The woman is a Korean-born New Zealander, who arrived in South Korea in 2018 and has no record of departure, Korean police told media on Monday.
The woman’s whereabouts, and whether she was accompanied by any other family on arriving in South Korea, were not immediately known.
According to the police officer, New Zealand Police have requested information on whether the person is in South Korea.
“New Zealand police had requested confirmation whether the person who might be related to a crime case was in South Korea,” the police officer told Reuters – adding that it was possible – given her address history and age – that she could be the mother of the children.
New Zealand Police authorities have asked South Korea’s National Police Agency, through Interpol, to help them find a woman related to the case, according to multiple Korean media reports.
New Zealand Police have been approached for comment.
South Korean police examined the woman’s immigration records and confirmed that she had entered South Korea in the second half of 2018, but said there was no record of her departure, suggesting she was still in the country.
The woman was a South Korean citizen but had acquired New Zealand citizenship, KBS, South Korea’s public broadcaster, reported on Monday.
The woman is a Korean-New Zealander who obtained New Zealand citizenship after giving up her Korean citizenship, according to the JTBC TV channel. She is known to have a long-term residence at the address associated with the bag in question, the channel reported.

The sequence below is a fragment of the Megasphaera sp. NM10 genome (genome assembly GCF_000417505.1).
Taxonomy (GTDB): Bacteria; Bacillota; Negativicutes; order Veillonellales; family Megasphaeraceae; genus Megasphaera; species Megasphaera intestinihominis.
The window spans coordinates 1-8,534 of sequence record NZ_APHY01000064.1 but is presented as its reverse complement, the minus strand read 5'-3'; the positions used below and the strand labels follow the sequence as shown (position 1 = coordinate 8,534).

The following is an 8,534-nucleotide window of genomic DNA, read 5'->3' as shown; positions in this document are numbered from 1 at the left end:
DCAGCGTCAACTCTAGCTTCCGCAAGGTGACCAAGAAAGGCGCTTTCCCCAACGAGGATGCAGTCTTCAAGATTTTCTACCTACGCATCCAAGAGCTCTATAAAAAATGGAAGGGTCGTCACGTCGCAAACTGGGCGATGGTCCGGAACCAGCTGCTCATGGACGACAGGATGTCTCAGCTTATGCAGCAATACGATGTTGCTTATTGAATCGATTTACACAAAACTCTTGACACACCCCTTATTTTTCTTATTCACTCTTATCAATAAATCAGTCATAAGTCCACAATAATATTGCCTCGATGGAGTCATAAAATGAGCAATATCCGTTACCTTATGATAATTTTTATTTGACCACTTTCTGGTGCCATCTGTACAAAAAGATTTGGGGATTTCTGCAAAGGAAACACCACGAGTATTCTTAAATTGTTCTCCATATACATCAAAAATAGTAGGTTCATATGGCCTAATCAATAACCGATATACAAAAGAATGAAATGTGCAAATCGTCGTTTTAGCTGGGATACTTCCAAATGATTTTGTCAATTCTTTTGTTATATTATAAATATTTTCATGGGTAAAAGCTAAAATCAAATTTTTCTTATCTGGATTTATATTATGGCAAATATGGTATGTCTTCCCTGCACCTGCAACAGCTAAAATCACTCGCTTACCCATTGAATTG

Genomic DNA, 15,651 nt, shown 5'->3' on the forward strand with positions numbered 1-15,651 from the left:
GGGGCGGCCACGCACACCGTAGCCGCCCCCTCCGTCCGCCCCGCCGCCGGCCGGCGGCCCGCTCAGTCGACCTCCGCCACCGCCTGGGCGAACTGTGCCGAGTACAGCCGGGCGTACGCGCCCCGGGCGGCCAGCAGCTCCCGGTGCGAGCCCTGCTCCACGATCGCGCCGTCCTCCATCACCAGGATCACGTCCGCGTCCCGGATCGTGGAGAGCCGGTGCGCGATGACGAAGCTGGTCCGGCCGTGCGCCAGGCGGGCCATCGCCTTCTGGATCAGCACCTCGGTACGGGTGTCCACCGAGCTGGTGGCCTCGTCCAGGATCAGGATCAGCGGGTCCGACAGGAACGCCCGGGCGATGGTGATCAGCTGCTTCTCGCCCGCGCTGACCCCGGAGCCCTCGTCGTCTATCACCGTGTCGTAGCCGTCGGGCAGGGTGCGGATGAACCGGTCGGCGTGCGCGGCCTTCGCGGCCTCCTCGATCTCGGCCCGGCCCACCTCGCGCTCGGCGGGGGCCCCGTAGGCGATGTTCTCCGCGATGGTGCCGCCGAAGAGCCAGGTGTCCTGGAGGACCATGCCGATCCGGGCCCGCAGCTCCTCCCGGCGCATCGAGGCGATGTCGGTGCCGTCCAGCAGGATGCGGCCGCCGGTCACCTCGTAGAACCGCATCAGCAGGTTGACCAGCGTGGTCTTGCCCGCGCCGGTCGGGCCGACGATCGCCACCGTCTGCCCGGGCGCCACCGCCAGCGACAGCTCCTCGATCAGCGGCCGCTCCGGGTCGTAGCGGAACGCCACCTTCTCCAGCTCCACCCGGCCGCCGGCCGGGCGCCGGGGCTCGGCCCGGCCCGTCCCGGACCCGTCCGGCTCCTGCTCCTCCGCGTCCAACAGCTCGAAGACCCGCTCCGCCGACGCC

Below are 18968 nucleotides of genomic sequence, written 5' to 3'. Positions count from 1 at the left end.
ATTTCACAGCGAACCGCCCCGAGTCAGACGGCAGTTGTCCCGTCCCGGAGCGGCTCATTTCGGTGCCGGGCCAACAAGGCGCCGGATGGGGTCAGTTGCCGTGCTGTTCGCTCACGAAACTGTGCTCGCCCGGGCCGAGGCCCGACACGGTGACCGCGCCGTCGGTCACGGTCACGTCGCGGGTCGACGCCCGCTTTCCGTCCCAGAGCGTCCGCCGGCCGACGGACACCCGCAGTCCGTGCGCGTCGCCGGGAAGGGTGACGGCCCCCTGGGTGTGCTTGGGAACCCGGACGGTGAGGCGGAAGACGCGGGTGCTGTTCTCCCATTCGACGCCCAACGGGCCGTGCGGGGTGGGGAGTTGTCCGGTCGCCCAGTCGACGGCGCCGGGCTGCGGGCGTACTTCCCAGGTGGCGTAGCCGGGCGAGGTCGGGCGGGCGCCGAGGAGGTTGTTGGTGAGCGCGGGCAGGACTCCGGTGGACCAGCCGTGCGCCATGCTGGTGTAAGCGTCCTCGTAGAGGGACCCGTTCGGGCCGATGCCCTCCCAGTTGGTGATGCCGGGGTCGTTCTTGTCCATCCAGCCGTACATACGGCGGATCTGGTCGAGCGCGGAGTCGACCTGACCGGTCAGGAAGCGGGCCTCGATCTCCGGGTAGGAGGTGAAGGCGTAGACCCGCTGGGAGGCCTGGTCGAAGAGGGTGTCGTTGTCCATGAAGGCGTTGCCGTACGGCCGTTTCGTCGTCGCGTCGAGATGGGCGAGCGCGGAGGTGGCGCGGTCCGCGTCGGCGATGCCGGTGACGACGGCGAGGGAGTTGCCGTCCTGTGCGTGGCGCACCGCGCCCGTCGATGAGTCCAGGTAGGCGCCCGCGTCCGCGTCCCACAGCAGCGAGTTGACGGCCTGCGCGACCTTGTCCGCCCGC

Because the woman is not a South Korean citizen, police there need a legal reason, such as a New Zealand court warrant, before they can determine her exact residence. For this reason, South Korean police has asked their New Zealand counterparts to supply further documentation, the Dong-A Ilbo newspaper reported.
The two children, who were aged between 5 and 10, died “a number of years” before their remains were discovered on August 11, New Zealand police said last week.
The remains were discovered after a Clendon Park family bought the contents of the locker at an auction. The family transported the goods, including the suitcases, home on a trailer before unpacking them.
Police and forensics teams descended on the home soon after.
It is not known if the children were enrolled in school before they died.
Detective Inspector Tofilau Faamanuia Vaaelua explained on August 18 that a full post-mortem examination was yet to take place and DNA testing would be carried out on the remains.